Brussels has threatened the UK with legal action for Boris Johnson’s attempts to breach the Brexit withdrawal agreement, claiming that his actions have “seriously damaged trust between the EU and the UK”.
The European Commission’s vice president Maroš Šefčovič warned Cabinet Office minister Michael Gove today that the withdrawal agreement was a “legal obligation”, and that the EU “expects the letter and spirit of this agreement to be fully respected”.
The EU also claimed that Downing Street’s attempts to alter the terms of the withdrawal treaty put Northern Ireland’s Good Friday agreement in danger.
However, Gove has hit back saying that the UK government would not be backing down and changing its amendments to the withdrawal agreement.
Šefčovič met with Gove this afternoon as a part of an emergency meeting of the UK-EU Joint Committee.
The EU called the meeting after Downing Street put forward its internal market bill yesterday, which made “clarifications” to the withdrawal agreement as it relates to Northern Ireland.
Northern Ireland will remain in the EU customs union from 1 January, while the rest of the UK will not, in order to avoid a hard border with the Republic of Ireland.
The internal market bill seeks to give the UK powers to unilaterally “disapply” rules about movement of goods from Great Britain to Northern Ireland stated in the withdrawal agreement, after the end of the Brexit transition period on 31 December.
The bill also seeks to give the UK control over how to implement the EU’s state aid rules in Northern Ireland.
The EU said these actions “would be in clear breach” of the withdrawal agreement and that the UK has until the end of the month to drop the legislation, however Gove has said today that the UK “would not and could not” do so.
It is thought that failure to do so would likely lead to an end of trade talks and the UK leaving the EU’s customs union and single market on a no-deal basis on 31 December.
The EU said: “[Šefčovič] reminded the UK government that the withdrawal agreement contains a number of mechanisms and legal remedies to address violations of the legal obligations contained in the text – which the European Union will not be shy in using.”
The Sun reported yesterday that the reason for Johnsons’s actions was that the Brussels was threatening to block the transport of goods between Northern Ireland and Great Britain after the UK leaves the transition period.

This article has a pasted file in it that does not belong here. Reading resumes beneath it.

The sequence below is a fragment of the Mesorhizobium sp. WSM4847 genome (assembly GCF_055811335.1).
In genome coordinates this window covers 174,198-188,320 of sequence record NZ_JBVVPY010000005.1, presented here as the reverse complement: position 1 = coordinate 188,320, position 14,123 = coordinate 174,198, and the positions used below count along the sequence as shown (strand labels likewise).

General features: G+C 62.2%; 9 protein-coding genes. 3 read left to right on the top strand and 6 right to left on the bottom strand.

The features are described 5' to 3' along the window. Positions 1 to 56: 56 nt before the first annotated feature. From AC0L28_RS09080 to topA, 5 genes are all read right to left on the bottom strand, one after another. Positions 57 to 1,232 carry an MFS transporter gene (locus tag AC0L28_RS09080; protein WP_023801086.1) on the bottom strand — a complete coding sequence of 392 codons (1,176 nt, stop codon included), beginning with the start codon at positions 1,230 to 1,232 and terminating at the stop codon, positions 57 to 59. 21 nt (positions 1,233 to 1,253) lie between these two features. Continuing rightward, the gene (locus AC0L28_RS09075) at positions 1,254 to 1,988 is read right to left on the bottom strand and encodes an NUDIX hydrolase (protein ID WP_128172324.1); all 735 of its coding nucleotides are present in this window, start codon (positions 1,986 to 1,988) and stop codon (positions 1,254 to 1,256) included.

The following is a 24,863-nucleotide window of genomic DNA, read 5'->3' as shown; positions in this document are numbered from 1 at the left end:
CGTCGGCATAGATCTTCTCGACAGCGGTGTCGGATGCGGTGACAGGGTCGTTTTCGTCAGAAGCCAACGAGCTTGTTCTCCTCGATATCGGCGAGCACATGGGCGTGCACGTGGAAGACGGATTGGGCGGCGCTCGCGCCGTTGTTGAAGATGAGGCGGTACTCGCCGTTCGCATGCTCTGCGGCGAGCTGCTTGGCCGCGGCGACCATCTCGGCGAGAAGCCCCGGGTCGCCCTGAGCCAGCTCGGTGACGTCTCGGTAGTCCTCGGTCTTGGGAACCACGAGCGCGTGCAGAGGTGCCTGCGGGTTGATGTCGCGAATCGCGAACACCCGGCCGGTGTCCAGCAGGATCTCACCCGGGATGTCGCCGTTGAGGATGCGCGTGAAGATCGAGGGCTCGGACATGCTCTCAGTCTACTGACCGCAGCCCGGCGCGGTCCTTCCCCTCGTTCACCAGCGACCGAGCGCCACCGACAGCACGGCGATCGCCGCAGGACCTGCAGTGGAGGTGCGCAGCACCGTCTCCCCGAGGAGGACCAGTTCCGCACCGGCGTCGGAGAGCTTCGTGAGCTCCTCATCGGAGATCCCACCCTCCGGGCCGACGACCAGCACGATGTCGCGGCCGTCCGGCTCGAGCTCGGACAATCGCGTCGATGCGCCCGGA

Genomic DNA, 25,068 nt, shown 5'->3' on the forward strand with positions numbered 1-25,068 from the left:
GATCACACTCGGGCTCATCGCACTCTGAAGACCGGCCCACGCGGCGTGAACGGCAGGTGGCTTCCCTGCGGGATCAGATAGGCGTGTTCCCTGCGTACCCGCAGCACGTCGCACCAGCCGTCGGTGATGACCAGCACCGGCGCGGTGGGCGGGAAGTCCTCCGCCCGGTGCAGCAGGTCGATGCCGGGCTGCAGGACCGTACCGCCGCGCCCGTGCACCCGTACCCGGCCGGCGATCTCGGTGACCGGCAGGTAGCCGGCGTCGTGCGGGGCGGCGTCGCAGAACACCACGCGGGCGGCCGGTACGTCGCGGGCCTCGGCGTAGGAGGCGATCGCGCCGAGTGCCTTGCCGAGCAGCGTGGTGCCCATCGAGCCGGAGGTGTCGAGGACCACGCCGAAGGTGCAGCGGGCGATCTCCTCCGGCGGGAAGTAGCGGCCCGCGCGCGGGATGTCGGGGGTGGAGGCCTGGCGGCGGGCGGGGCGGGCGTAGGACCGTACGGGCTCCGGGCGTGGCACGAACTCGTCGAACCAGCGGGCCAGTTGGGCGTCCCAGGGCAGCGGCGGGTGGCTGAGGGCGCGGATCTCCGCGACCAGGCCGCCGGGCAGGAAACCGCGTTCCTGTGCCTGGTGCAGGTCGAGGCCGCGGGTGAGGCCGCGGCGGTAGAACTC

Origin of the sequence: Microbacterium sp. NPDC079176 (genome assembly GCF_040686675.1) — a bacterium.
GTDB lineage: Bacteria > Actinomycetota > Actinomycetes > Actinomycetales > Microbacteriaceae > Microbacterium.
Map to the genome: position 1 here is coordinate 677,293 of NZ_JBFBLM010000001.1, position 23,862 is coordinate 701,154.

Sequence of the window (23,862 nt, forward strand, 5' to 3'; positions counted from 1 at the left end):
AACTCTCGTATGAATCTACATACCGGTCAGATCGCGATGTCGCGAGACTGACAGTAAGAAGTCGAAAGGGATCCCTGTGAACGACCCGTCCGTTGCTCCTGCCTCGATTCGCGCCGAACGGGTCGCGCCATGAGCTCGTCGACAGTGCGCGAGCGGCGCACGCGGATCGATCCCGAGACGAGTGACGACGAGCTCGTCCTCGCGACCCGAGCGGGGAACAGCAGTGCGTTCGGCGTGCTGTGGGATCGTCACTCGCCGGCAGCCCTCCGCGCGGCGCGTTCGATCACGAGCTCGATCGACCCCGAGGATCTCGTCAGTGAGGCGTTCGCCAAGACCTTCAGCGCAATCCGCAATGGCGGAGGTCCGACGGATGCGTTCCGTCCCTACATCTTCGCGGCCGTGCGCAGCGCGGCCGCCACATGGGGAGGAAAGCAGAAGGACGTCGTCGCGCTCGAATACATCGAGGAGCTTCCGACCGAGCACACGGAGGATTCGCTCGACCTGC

Today, the Prime Minister’s official spokesman said the attempt to modify the withdrawal agreement was to ensure the free flow of trade between the UK’s four countries.
British attorney general Suella Braverman released a statement about the government’s actions today, which conceded that the terms of its new bill “may be exercised in a way that is incompatible with provisions of the withdrawal agreement”.
“It is an established principle of international law that a state is obliged to discharge its treaty obligations in good faith,” she said.
“This is, and will remain, the key principle in informing the UK’s approach to international relations.”
Braverman added: “In particular it ensures that the government will be able to deliver its commitments to protect peace in Northern Ireland and the Belfast/Good Friday Agreement, and to strengthen and maintain the UK internal market.”
Chief UK negotiator Lord David Frost also met his EU counterpart Michel Barnier today for the final time during the current round of post-Brexit trade deal talks.
Both sides have put a deadline of 15 October to agree to a deal, however the latest fiasco over Northern Ireland has increased the prospect of a no-deal exit.
Barnier has said in the past that there can be no trade deal between the UK and EU if one side does not respect the withdrawal agreement.
A senior EU source told The Times: “My gut feeling is that the British government has opted for no-deal.”